Australian Ladies Professional Golf
Queenslander Smith takes 36 hole lead at ISPS Handa Women´s Australian Open
Date: 17th February 2017
By: ALPG

Photo courtesy of Golf Australia

Queenslander Sarah Jane Smith shot a superb second round 6 under par 67 at Royal Adelaide Golf Club today to take a one shot lead into the final 36 holes of the ISPS Handa Women’s Australian Open.

The 32-year-old, who plays the majority of her golf on the USLPGA Tour is in her twelfth season as a professional and remains in search of her first major victory, after winning two events on the LPGA’s Developmental Tour (Futures Tour) early in her professional career
The laid back Orlando resident is coming off her best-ever season on the LPGA Tour in 2016, where she recorded a career-equalling best finish at the Lorena Ochoa Invitational finishing in second place.
Smith, who has her husband Duane on the bag as her full-time caddy came into this event in good form after a second place finish at the ALPG Tour’s opening event of 2017, the RACV Gold Coast Challenge
”The RACV was a special week because I actually ended up playing with my dad in the first two days. He hasn’t played in 15 years, so it was a fun first couple of days and then to have a nice day on the weekend was good too”

Smith also admitted to having some local knowledge of the Royal Adelaide layout, having played the interstate series there as an amateur,
“Yeah, I’ve actually played a lot of golf here.  We had our interstate series here; I have to admit 15 years ago, but we played 36 holes five days in a row, so I’ve played a lot of golf on this course, but I love the layout. It’s in immaculate condition.”

When asked about recently going back to working with her old swing coach Sean Foley Smith admitted that she had learned a lot about her game and her golf swing in recent years,
”I think he’s really made me understand my golf swing.  I've always really hit the ball well with him but I’ve found that I needed a lot of attention before and then when he started working with Tiger, I didn’t get to see him.  I think the time away from him was almost a good thing, it sort of made me learn a little bit and then coming back to him, he’s made things really simple and I’m able to understand a little bit more what I’m doing, I think”

After a solid 2016 season Smith feels that she is finally starting to get to a point where her game was all coming together.
“ It’s really good. It’s funny how things progress.  I had a terrible 2015, basically only kept my card through my short game and that’s not been the case ever before for me.  So, now that I’m getting everything together at once it’s translating into better scores"

When asked what it would mean to win her national championship the ever humble Smith admitted it would be a challenge just to focus on playing her own game and not dream about what could happen on Sunday afternoon.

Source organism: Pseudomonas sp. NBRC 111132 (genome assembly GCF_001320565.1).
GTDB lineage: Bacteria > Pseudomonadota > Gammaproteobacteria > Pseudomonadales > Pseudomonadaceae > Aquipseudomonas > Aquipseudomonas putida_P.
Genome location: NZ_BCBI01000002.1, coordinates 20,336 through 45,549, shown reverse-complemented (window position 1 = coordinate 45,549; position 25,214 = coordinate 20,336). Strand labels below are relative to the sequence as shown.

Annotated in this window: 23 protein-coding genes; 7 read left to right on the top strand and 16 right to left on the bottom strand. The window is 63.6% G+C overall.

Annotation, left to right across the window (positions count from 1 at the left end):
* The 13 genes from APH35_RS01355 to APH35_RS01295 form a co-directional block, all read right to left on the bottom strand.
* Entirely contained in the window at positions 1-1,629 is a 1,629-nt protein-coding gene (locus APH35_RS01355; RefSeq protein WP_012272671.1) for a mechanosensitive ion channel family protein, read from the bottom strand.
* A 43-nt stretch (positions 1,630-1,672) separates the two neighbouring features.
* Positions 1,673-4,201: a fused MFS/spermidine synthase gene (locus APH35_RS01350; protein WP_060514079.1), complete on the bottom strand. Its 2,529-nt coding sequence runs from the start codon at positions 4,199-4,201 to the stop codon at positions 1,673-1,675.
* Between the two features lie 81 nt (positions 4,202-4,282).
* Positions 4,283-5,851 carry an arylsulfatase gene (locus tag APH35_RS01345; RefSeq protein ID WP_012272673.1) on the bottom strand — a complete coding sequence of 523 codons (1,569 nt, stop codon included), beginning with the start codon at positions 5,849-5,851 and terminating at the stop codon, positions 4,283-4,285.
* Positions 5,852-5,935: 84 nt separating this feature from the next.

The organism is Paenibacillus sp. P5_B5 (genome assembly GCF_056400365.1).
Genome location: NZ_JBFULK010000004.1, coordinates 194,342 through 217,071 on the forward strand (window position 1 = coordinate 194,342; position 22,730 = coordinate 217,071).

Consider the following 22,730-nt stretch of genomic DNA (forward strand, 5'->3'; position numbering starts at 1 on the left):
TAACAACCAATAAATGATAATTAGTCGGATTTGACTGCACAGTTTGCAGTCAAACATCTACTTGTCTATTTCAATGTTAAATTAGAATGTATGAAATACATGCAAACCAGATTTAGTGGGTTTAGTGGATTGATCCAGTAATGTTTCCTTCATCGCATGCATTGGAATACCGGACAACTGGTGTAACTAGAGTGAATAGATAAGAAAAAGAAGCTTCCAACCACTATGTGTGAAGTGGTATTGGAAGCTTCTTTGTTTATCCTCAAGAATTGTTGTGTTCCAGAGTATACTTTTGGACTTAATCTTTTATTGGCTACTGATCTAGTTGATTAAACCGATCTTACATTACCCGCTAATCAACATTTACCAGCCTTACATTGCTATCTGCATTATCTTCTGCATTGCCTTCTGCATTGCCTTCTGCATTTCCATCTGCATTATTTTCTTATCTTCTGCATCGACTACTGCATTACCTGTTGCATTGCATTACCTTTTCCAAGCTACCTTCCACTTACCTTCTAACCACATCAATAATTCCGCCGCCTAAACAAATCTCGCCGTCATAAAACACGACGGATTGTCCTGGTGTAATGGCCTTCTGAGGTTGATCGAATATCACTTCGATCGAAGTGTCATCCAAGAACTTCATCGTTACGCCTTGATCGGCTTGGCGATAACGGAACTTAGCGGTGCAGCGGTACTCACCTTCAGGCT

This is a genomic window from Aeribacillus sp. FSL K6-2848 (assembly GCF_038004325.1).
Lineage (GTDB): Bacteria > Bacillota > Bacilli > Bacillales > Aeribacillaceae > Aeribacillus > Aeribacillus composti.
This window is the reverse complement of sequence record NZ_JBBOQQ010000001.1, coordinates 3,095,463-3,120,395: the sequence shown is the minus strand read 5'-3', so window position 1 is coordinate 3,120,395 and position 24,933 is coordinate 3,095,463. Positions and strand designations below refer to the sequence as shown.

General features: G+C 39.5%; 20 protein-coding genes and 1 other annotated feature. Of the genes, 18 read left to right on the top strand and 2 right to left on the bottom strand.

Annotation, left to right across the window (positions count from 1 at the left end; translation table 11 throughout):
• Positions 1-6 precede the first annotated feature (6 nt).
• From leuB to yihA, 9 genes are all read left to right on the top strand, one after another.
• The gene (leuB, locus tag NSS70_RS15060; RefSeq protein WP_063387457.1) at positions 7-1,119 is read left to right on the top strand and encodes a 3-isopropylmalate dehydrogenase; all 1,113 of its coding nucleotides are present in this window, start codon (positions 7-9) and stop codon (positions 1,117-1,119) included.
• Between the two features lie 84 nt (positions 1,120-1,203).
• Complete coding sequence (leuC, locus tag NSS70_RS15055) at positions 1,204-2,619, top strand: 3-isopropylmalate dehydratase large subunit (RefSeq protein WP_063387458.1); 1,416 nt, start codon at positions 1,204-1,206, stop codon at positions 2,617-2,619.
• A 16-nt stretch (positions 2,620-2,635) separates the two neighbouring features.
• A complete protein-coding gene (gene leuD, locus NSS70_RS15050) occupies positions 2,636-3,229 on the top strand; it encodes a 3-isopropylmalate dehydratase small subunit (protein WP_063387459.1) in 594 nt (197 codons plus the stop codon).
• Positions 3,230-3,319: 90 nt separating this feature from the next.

“ I’d be lying if I said I didn’t think about it but obviously that’s not the main focus of the next two days.  I mean, obviously, it would be a dream come true and something I think every young Australian thinks about at some point. So, to even be in a position right now is pretty exciting”

Smith said that she would attempt to learn from her experiences last year and try to stay as composed as possible the next two days,
“I think I’ve just got control my nerves.  I was in contention in Mexico at the end of the year and Saturday kind of got the best of me.  I managed to get out of the round but I think shot even a 1-under, but it was a struggle.  I actually said to Duane on the last hole, I said, “Get me out of here”, I wanted to get off the golf course and settle down for a little bit.  But Sunday I felt like I learned from it and kind of relaxed a little more and had a good day, so I’m hoping that I’ve learned from that and can relax a little bit and continue doing what I’ve been doing.”
” Last year to have kind of a consistent year from start to finish was really good for me. It’s definitely made me believe that even though now I’m kind of old compared to everybody else, that there still might be hope for me yet”

In second place a shot back are Marissa Steen and Lizette Salas from the United States, Pornanong Phatlum of Thailand and Swede Caroline Hedwall.

Felllow Queenslander and first-round leader Katherine Hull is a further shot back in a tie for fifth after a disappointing double bogey at her 17th hole saw her slip back to card a one-over 74 to be 7 under par.

West Australian rookie Hannah Green is tied for 9th place at 6 under par, while New South Welshwoman Rebecca Artis is tied for 13th place at 5 under par.

Veteran Karrie Webb (even today, three-over for the tournament) missed the cut for the first time ever in an Australian Open.

World No. 1 Lydia Ko made the cut on the number at even par.

LIVE SCORES: http://www.womensausopen.com/scores

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